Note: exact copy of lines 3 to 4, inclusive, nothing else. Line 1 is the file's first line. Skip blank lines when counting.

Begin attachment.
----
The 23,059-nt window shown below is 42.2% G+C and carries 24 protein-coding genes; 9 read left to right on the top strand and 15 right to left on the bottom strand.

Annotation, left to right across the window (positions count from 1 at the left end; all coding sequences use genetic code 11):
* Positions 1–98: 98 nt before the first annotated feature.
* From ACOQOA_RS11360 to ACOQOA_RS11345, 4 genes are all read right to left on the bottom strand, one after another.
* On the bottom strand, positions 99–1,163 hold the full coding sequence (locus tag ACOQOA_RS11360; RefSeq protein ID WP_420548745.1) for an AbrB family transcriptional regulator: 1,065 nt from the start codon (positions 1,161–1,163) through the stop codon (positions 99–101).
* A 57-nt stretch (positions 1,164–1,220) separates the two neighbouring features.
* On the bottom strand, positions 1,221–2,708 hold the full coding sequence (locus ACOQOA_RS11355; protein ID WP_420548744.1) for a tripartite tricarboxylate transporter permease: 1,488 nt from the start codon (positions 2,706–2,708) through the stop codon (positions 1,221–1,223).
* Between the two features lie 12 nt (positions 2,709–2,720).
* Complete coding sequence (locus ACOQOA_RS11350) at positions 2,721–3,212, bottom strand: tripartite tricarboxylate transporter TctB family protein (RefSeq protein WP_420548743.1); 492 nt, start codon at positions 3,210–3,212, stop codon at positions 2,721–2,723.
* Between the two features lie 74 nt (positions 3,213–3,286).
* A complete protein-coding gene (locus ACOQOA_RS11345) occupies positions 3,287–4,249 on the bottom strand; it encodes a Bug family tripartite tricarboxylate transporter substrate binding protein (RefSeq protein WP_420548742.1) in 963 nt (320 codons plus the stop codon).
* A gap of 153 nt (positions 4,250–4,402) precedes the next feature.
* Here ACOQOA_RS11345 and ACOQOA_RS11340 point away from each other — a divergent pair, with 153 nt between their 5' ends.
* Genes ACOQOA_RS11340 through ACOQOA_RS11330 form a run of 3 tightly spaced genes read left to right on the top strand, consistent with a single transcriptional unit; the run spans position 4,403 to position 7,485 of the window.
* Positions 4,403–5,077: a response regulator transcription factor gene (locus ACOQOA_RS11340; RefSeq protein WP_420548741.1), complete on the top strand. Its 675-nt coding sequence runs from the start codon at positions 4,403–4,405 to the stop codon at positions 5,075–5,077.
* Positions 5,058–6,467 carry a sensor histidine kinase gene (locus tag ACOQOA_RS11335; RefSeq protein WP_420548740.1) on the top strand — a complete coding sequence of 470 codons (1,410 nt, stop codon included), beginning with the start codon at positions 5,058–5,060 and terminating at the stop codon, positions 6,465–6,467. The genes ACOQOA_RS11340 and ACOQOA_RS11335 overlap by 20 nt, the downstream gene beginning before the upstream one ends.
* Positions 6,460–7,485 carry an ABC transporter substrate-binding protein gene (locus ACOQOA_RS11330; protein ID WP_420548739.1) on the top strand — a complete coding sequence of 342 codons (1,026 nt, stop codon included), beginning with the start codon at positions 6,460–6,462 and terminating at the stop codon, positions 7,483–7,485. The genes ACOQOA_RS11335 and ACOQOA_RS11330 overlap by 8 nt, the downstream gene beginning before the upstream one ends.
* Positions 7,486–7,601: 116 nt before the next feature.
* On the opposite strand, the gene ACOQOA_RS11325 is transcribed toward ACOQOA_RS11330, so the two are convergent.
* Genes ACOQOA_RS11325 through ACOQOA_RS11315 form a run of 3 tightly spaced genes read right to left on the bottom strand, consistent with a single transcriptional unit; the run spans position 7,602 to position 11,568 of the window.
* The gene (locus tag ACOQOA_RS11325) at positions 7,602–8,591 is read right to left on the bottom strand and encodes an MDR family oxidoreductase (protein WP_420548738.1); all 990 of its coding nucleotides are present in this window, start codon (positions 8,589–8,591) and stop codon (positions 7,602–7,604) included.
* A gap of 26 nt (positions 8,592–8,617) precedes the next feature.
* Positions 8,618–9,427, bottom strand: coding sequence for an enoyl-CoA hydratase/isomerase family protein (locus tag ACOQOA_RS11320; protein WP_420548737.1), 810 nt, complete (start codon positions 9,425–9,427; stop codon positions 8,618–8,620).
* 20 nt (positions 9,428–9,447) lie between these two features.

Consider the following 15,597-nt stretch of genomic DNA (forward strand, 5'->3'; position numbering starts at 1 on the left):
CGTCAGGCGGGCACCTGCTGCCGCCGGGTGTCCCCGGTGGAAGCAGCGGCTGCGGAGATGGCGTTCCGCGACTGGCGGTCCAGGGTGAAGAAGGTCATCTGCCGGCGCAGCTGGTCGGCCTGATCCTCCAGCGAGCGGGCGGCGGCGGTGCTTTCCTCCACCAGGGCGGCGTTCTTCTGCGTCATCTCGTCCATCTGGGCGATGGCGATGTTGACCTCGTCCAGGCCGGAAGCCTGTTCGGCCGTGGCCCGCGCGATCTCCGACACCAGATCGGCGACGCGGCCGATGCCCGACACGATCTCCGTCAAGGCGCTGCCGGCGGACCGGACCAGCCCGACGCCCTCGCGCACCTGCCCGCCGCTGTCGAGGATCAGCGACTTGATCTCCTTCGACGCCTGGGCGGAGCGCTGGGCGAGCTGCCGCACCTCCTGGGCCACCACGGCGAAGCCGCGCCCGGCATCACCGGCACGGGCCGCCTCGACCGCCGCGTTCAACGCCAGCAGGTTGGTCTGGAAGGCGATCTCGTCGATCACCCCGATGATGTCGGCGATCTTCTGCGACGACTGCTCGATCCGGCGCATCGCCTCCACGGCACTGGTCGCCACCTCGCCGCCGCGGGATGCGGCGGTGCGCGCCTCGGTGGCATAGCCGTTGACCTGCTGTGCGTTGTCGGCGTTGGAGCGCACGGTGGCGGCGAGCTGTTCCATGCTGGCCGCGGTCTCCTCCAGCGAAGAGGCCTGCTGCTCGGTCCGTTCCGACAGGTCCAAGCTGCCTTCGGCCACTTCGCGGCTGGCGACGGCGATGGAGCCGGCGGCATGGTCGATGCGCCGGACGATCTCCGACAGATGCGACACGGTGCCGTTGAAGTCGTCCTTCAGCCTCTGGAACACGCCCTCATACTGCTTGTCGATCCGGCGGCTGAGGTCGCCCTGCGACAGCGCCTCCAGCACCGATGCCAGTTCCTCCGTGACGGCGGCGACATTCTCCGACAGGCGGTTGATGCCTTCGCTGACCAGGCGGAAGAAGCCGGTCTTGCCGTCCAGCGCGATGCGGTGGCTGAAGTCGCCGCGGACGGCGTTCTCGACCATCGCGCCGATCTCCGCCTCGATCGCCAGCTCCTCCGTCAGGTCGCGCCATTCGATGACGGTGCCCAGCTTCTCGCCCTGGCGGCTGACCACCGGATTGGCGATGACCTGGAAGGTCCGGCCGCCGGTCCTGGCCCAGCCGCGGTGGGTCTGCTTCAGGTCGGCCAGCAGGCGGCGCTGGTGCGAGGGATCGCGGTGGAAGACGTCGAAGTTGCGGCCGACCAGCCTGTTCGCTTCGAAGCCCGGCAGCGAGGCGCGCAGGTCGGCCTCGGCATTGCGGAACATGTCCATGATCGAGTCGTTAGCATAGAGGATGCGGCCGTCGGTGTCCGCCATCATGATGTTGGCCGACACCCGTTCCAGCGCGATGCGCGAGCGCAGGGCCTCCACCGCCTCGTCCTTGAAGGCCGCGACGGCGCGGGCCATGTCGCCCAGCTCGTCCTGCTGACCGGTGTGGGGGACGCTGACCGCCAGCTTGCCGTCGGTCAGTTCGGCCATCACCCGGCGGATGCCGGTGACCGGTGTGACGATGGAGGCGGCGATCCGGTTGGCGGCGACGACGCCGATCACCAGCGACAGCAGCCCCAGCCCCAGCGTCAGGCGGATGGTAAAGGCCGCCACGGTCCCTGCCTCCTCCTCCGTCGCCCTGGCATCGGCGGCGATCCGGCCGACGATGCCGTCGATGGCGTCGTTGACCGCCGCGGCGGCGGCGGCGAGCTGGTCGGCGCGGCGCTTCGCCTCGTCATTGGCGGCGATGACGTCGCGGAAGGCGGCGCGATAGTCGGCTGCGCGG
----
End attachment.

* Positions 1–98: 98 nt before the first annotated feature.
* From ACOQOA_RS11360 to ACOQOA_RS11345, 4 genes are all read right to left on the bottom strand, one after another.